“Escape” From Punishment

Exploring the Sealing of a Criminal Record and Potential Disparities in Its Application

Authored by: Megan C. Kurlychek , Heather M. Washington

Handbook on Punishment Decisions

Print publication date:  October  2017
Online publication date:  October  2017

Print ISBN: 9781138221475
eBook ISBN: 9781315410371
Adobe ISBN:

10.4324/9781315410371.ch5

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Abstract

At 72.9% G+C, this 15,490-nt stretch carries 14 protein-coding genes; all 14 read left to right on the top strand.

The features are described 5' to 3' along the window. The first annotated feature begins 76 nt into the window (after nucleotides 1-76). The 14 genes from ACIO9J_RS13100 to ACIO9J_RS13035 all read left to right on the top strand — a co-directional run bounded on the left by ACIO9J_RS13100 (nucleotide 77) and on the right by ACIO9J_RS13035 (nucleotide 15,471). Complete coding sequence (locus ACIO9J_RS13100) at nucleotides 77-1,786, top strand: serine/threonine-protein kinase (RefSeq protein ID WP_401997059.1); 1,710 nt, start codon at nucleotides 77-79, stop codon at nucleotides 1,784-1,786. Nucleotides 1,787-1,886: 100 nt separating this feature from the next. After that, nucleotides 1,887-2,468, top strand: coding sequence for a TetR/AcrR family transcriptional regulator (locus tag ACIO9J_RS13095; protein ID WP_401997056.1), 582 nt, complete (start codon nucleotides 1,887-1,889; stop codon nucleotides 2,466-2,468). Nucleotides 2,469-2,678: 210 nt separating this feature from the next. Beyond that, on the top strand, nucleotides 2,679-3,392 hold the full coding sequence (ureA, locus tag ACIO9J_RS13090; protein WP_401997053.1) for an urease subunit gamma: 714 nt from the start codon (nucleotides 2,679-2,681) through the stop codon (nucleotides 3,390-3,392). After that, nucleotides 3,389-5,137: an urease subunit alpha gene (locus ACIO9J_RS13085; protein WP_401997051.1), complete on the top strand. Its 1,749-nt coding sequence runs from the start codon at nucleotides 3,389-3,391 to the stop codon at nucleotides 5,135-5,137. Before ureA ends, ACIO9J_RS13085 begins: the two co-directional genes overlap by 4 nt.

The criminal justice literature has a long tradition of studying sentencing as the final form of punishment meted out by the criminal justice system including both empirical studies of large administrative data sets to explore trends in sentencing and localized ethnographic accounts that detail how judges and court-room work groups work together to determine sentencing outcomes as a form of punishment. From early studies by Eisenstein and Jacob (1977) that detail the intricate dance between prosecutor, defense attorney, and judge to determine “going rates” at sentencing, to an explosion of literature in the 1980s forward that focuses more specifically on the potential for resulting gender and racial biases at sentencing outcomes (see Mitchell, 2005, Ulmer, 2012, and Zatz, 2000, for reviews of the literature), criminological literature is indeed rich in studies of judicial decision-making at the sentencing stage.

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